Fear of heights or what is known as acrophobia, is one of the most common types of specific phobia that is associated to depression and other anxiety disorders. This paper will describe how a man became afraid of heights as a child due to a traumatic experience and how his acrophobia is still found in the present day.
As a child this man was like any other small child around three years of age, there was a day that his father decided to take him to the airport to watch planes land and take-off. The father set the boy on the top of a closed large dumpster for a place to watch the planes for a moment. The father looked away for a split-second and noticed the boy had fallen off the dumpster to the ground. The boy did not have any major injuries other than a few stitches under the chin. Since that day the boy has grown into a man and has no recollection of the experience, however, the man has a fear of heights.
There really is not a way to determine whether this traumatic event caused the man’s acrophobia. The culprit could be that he was just born with this fear of heights or through childhood life events and falling down or other mishaps. If the traumatic experience is to blame for the fear, it could be considered an unconditioned or a conditioned response. Some could say that the experience was a one-time conditioning experience, while others may say that there wasn’t much learning involved with that type of experience. If the man was born with the fear of heights it would be considered an unconditioned stimulus. It is an unconditioned stimulus because the fear would be programmed into the brain without any life events as interference. If the acrophobia was caused by the falling down, childhood life events and mishaps it would be considered conditioned response. A conditioned response is through falling down and teaching the brain that it should be afraid to do certain things that may potentially hurt or cause pain to the body.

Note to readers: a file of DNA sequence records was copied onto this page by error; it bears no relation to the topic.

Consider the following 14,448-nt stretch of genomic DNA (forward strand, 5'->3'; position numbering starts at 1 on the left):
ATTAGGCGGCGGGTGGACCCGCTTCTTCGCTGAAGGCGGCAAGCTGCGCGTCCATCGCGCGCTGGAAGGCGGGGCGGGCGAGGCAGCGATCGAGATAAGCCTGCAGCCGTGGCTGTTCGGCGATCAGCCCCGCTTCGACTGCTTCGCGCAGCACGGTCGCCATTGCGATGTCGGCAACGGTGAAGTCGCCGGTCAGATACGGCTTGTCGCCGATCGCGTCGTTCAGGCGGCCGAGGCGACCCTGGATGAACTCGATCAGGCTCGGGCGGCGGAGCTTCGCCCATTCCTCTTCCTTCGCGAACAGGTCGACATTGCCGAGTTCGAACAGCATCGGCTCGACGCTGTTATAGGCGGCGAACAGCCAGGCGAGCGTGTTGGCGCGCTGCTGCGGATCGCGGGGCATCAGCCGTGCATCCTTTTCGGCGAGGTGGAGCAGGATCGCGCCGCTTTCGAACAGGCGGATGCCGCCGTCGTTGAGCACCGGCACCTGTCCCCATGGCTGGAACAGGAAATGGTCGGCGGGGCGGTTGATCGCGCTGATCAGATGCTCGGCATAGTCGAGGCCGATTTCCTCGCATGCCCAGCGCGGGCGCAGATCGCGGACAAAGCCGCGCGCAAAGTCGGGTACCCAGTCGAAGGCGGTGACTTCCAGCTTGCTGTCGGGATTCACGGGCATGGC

Please join StudyMode to read the full document